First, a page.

One of the interesting aspects of our coastal area is its history and some of that is fascinating.
Of the many personalities visiting New Brighton in its European history, this man would be one of the most remarkable and celebrated, yet he killed a boy on the beach just south of the old pier (opened 1894).
The event outlined below is another colourful chapter in the long history of our coastline and the full brief life of this man is difficult to summarise here (below is a link to an interesting documentary)
William Barnard Rhodes-Moorhouse was a young man with a taste for speed and adventure which ultimately led to his own death in World War I and this fascination could have been compared to AA Milnes story Toad of Toad Hall published about this time.
Although born in England in 1887, he was affiliated to Taranaki Iwi, Ngati Ruanui although not made aware of this connection until late in his short life.
In New Zealand, his grandfather the very wealthy Wellington businessman and politician William Rhodes, fathered a girl he named Mary-Ann in1852.
The other party was the Taranaki born 20-year-old maori daughter of Aperahama Tuhana, and not unusual for the time the baby was gifted to the European side of such unions.
It is likely Otahui, the maori mum bowed to the unfortunate convention of the time, and after handing over the child had no further contact and there appears to be no record of her subsequent life.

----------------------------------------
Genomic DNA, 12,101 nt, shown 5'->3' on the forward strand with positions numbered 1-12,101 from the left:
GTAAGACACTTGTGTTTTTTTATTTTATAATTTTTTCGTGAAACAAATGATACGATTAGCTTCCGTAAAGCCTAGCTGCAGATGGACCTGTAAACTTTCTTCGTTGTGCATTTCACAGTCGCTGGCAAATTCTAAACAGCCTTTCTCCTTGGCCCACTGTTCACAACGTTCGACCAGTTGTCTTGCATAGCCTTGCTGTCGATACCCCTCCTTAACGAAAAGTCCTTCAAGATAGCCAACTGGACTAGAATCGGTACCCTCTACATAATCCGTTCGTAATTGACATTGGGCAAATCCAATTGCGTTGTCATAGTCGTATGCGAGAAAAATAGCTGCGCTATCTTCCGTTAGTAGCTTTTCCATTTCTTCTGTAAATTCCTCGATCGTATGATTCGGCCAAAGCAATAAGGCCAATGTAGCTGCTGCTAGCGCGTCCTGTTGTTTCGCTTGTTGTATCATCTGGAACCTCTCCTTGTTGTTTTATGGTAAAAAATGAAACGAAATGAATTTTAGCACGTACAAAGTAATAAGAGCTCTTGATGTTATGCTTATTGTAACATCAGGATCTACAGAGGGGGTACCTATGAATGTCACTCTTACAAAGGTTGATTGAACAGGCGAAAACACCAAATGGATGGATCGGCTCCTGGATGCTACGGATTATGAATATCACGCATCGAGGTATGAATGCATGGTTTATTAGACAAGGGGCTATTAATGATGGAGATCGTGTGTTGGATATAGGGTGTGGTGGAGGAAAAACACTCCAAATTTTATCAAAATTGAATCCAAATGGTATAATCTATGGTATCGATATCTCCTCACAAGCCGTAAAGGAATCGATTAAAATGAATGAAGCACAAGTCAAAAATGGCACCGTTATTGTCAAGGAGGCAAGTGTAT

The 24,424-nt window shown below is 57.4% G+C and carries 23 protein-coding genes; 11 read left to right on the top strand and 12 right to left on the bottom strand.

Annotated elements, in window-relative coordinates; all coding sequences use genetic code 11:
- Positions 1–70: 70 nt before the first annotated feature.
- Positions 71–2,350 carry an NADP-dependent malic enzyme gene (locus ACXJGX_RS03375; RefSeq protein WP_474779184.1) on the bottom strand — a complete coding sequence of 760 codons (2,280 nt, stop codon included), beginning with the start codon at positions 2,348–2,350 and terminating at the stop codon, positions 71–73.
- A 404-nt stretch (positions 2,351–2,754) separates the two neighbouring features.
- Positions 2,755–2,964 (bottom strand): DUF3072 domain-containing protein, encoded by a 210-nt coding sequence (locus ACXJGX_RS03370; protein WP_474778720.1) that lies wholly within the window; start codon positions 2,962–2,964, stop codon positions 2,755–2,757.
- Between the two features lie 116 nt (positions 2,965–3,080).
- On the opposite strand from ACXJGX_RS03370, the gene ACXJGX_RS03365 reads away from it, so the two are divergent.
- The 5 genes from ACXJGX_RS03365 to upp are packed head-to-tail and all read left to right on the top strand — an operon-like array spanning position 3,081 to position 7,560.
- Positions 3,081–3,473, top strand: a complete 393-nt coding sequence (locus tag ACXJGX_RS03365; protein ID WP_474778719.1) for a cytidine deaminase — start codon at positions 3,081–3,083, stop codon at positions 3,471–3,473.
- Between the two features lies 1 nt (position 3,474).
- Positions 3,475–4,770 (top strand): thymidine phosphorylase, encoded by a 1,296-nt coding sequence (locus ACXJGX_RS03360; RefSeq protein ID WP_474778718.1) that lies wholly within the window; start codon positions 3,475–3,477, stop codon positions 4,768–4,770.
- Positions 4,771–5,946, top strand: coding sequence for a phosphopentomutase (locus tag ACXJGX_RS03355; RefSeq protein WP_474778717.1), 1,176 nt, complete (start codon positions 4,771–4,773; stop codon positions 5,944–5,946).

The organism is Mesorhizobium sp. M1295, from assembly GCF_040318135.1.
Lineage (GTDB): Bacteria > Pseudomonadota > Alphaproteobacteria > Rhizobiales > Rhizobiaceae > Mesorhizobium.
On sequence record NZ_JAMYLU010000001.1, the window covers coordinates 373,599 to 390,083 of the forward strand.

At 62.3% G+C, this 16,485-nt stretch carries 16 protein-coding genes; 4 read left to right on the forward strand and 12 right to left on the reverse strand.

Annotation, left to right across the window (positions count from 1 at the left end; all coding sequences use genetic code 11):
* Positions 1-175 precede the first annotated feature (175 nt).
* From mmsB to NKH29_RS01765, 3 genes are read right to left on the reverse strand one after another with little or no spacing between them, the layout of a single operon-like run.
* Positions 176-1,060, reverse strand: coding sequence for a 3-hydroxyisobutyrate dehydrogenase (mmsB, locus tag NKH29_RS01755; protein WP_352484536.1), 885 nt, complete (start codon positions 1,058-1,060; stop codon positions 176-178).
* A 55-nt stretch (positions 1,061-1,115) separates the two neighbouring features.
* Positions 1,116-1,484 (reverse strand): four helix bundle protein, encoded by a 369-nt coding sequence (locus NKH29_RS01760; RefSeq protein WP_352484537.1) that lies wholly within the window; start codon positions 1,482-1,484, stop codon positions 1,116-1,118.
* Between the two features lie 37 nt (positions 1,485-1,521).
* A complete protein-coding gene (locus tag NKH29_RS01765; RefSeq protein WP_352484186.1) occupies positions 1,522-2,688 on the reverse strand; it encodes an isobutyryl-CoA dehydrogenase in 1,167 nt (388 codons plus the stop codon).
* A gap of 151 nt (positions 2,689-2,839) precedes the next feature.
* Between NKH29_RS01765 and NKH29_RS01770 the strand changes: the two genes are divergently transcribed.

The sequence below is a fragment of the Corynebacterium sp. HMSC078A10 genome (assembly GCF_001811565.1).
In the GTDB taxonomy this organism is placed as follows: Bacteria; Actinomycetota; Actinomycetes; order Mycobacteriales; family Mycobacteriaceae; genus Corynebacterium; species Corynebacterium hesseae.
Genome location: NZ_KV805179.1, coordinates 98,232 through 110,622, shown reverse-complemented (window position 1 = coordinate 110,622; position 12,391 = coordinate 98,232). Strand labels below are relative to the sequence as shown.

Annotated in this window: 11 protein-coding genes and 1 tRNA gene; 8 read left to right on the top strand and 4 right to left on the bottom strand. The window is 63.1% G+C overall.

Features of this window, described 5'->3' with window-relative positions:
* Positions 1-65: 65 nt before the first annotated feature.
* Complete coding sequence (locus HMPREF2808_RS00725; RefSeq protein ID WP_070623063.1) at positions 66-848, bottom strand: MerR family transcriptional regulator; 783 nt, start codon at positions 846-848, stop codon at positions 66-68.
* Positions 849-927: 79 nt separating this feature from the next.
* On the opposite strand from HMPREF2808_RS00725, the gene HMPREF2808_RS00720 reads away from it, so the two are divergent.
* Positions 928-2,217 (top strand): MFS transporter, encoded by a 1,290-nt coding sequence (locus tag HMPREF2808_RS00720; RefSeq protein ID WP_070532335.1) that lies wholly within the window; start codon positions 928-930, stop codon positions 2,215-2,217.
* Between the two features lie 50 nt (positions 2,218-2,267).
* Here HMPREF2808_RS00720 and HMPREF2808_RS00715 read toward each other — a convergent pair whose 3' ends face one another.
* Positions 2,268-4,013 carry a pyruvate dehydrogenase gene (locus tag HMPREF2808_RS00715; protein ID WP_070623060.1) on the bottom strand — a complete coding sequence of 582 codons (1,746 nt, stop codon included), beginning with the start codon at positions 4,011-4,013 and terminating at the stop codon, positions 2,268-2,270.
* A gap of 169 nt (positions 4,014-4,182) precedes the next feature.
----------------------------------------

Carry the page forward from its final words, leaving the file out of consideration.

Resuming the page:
Mary-Ann was later adopted by Rhodes and his second wife (a Moorhouse).
When Rhodes died leaving a 3-million-pound estate, Mary-Ann was until she left country, the richest women in New Zealand based on her late father’s vast business interests in Wellington.
Not only that, she married the brother of her stepmother who happened to be the younger brother of Sefton Moorhouse a prominent Canterbury businessman, moved to England never to return, and our man William (junior) came about from that union.
William Rhodes- Moorhouse went to Harrow Public School and briefly, Trinity College, Cambridge and part of rich elite English society unaware of his blood connection with Taranaki Maori.
Despite his upmarket schooling, academia was not his calling but instead a passion for cars, aircraft, and speed. He sent many records of one kind or another with a few accidents in-between, achieving numerous firsts including becoming the first pilot to fly the English Channel with two passengers.
Because of his family connections to New Zealand, and his taste for going fast, on the 22nd of March 1907 the 19-year-old boy racer Moorhouse found himself in New Brighton as part of this fixation.
What happened in near the old New Brighton pier ?
The March 1913 Truth newspaper re-printed this colourful story with a sense of outrage (explanations of some terminology in brackets):
MURDER BY MOTOR
Mad Machinist Moorhouse Breaks Up a Boy at New Brighton.
“William Barnard Rhodes Moorhouse, started his sanguinary (causing bloodshed) career on 22 March 1907 when, 19 years of age, he accidentally killed it was held (claimed), a boy of seven Frederick Gourlay, on New Brighton beach.
He was making a trial (doing a practice run) of his motorcycle when the child was bumped into the next world. “The beach had been used, with the acquiescence of the New Brighton Borough Council, for motor bike races ….”